Thursday, October 6, 2011
National Transportation Group Recognizes Carnegie Mellon’s Smart Parking App
Carnegie Mellon's Traffic21 initiative was recognized by a national transportation group this week for creating the nation's first predictive parking app to direct drivers to available parking spots, helping to reduce congestion and delays in downtown Pittsburgh.
The Intelligent Transportation Society of America (ITS America) gave its Smart Solution Spotlight award to Park PGH, the city's first comprehensive "smart" parking solution that delivers real-time information about parking availability in the city's Cultural District garages. The program calculates the number of parking spaces available in the district's 10 garages every 30 seconds and delivers available locations to drivers through an iPhone app, websites, text messaging and a call-in telephone service.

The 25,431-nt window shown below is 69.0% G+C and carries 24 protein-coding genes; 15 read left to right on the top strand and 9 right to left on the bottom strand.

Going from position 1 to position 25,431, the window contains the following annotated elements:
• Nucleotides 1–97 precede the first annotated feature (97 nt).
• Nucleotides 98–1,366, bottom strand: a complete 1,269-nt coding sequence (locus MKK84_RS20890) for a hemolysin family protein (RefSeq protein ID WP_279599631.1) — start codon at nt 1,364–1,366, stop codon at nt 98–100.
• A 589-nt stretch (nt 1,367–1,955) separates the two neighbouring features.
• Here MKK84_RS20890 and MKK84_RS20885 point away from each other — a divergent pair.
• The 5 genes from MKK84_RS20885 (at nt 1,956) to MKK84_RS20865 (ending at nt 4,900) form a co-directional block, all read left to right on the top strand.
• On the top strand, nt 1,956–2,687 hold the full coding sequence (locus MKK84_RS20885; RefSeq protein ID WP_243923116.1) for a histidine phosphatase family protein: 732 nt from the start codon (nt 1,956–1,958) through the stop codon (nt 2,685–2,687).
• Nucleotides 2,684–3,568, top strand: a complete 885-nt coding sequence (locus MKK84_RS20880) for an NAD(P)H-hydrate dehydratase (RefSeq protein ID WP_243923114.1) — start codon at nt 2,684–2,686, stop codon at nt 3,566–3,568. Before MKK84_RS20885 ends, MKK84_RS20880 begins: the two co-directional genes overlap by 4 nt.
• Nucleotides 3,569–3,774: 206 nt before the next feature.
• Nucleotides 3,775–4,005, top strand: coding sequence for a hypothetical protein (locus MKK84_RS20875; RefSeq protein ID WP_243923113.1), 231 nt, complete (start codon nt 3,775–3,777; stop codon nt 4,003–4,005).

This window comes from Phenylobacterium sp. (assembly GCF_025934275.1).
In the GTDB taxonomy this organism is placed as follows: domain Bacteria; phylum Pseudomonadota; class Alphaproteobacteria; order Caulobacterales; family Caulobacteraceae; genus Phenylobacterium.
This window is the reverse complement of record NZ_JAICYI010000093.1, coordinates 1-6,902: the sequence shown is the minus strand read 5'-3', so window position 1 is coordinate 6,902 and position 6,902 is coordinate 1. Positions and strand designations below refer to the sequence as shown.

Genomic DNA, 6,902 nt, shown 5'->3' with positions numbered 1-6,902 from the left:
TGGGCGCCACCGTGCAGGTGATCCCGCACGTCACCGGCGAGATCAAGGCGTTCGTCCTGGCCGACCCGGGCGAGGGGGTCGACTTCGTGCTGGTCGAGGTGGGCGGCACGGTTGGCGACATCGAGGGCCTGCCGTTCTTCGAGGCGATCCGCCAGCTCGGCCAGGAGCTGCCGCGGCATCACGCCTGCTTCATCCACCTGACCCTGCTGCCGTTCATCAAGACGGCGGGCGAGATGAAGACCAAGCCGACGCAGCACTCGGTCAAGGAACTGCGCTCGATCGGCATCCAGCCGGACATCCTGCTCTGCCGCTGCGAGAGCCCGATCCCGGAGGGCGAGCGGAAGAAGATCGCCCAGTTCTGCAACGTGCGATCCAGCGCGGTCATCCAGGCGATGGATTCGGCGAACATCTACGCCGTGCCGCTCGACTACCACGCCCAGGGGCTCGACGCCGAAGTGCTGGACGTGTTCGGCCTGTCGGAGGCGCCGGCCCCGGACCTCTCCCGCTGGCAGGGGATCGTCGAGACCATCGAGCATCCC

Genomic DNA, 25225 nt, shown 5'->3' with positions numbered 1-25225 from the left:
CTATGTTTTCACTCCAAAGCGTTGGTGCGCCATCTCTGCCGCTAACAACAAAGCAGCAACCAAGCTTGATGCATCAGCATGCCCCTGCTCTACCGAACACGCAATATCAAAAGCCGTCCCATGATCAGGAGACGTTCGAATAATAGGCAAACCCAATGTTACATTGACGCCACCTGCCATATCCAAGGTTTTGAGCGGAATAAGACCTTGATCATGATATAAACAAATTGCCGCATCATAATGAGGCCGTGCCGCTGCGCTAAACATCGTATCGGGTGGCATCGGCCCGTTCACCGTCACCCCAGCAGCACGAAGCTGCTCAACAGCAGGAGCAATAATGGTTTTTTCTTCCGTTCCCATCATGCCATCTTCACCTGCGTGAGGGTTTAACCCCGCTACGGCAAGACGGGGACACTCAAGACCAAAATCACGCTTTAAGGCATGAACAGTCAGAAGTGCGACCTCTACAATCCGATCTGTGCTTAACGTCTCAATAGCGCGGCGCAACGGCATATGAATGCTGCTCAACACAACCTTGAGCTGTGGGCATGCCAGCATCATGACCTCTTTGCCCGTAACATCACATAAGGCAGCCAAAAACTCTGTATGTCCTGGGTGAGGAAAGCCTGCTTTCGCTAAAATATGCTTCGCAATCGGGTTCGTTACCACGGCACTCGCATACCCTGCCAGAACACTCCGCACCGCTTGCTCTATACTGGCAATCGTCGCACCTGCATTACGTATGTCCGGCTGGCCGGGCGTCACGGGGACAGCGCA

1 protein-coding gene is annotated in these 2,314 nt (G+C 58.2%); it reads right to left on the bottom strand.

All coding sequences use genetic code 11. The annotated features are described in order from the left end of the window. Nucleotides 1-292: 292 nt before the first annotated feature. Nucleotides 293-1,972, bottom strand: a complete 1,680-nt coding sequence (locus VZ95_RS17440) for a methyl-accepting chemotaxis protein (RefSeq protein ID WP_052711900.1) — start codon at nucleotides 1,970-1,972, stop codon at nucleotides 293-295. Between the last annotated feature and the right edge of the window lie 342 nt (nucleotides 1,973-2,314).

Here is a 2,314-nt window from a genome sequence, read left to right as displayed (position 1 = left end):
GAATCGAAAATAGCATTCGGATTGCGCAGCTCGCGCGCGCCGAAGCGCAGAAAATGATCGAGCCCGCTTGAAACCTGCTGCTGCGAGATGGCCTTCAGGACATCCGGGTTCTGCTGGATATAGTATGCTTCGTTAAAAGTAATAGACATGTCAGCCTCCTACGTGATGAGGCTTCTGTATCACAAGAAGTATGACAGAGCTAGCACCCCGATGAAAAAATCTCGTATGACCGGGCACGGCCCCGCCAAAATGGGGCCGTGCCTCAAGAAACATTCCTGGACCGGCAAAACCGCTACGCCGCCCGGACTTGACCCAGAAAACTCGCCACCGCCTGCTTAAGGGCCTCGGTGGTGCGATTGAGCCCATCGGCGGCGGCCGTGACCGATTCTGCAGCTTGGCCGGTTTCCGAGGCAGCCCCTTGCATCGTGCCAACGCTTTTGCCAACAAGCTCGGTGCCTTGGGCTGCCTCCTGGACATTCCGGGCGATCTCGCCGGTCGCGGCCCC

Unlike parking apps in other cities, the Park PGH app uses a predictive parking algorithm designed by Robert Hampshire, assistant professor of operations research and public policy at CMU's Heinz College. This predictive parking component uses historical parking trends and current events to predict parking availability from minutes to hours in the future. The research was supported by Traffic21 and funded by the Hillman Foundation.
"Park PGH is a perfect example of Henry Hillman's vision in funding Traffic21 at Carnegie Mellon University, which is taking cutting edge research and working with public and private partners to improve transportation in Pittsburgh through deploying technology," Hampshire said.